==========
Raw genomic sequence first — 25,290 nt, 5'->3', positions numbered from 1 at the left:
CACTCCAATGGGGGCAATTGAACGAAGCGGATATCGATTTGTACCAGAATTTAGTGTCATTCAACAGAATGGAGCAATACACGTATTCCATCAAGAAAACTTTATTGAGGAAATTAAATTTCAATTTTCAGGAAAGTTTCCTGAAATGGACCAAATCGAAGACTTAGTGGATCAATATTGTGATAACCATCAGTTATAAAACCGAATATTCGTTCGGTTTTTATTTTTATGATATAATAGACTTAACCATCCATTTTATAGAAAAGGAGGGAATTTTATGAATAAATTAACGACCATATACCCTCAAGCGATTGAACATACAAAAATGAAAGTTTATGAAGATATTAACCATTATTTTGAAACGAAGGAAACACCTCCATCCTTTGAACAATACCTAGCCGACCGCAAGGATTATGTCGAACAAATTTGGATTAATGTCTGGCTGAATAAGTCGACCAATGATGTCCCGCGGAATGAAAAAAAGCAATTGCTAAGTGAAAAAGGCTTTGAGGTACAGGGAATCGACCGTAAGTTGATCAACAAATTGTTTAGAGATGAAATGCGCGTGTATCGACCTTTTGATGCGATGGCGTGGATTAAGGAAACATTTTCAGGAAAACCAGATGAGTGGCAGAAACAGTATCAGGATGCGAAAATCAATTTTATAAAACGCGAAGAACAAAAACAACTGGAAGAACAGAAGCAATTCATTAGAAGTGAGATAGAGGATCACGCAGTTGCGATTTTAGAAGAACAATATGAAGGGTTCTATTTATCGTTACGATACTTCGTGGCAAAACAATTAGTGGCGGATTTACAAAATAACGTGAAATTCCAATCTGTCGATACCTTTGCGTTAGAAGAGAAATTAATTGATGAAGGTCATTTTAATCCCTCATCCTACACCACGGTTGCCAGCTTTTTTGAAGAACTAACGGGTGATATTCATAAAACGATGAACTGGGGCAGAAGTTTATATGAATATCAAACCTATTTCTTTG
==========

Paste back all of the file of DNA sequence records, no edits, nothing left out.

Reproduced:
Raw genomic sequence first — 25,290 nt, 5'->3', positions numbered from 1 at the left:
CACTCCAATGGGGGCAATTGAACGAAGCGGATATCGATTTGTACCAGAATTTAGTGTCATTCAACAGAATGGAGCAATACACGTATTCCATCAAGAAAACTTTATTGAGGAAATTAAATTTCAATTTTCAGGAAAGTTTCCTGAAATGGACCAAATCGAAGACTTAGTGGATCAATATTGTGATAACCATCAGTTATAAAACCGAATATTCGTTCGGTTTTTATTTTTATGATATAATAGACTTAACCATCCATTTTATAGAAAAGGAGGGAATTTTATGAATAAATTAACGACCATATACCCTCAAGCGATTGAACATACAAAAATGAAAGTTTATGAAGATATTAACCATTATTTTGAAACGAAGGAAACACCTCCATCCTTTGAACAATACCTAGCCGACCGCAAGGATTATGTCGAACAAATTTGGATTAATGTCTGGCTGAATAAGTCGACCAATGATGTCCCGCGGAATGAAAAAAAGCAATTGCTAAGTGAAAAAGGCTTTGAGGTACAGGGAATCGACCGTAAGTTGATCAACAAATTGTTTAGAGATGAAATGCGCGTGTATCGACCTTTTGATGCGATGGCGTGGATTAAGGAAACATTTTCAGGAAAACCAGATGAGTGGCAGAAACAGTATCAGGATGCGAAAATCAATTTTATAAAACGCGAAGAACAAAAACAACTGGAAGAACAGAAGCAATTCATTAGAAGTGAGATAGAGGATCACGCAGTTGCGATTTTAGAAGAACAATATGAAGGGTTCTATTTATCGTTACGATACTTCGTGGCAAAACAATTAGTGGCGGATTTACAAAATAACGTGAAATTCCAATCTGTCGATACCTTTGCGTTAGAAGAGAAATTAATTGATGAAGGTCATTTTAATCCCTCATCCTACACCACGGTTGCCAGCTTTTTTGAAGAACTAACGGGTGATATTCATAAAACGATGAACTGGGGCAGAAGTTTATATGAATATCAAACCTATTTCTTTG